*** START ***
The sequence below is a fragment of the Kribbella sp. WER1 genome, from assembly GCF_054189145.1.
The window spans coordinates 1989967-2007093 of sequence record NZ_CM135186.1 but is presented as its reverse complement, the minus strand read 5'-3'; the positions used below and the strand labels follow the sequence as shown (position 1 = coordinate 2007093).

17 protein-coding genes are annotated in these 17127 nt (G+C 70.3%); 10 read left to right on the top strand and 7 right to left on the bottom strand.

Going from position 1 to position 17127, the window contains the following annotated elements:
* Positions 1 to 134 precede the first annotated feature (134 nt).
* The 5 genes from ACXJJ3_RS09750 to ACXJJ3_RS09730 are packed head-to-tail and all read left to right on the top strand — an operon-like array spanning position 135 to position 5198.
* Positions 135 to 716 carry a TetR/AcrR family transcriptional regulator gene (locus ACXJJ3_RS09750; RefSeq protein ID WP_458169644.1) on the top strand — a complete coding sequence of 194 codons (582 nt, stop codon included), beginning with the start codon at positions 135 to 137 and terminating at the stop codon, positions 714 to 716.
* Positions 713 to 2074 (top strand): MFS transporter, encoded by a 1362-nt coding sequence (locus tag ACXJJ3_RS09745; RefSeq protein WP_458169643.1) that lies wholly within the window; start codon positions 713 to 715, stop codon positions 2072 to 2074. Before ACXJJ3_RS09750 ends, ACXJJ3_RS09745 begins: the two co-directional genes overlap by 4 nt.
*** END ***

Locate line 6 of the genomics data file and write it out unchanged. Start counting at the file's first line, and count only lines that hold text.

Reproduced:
* The 5 genes from ACXJJ3_RS09750 to ACXJJ3_RS09730 are packed head-to-tail and all read left to right on the top strand — an operon-like array spanning position 135 to position 5198.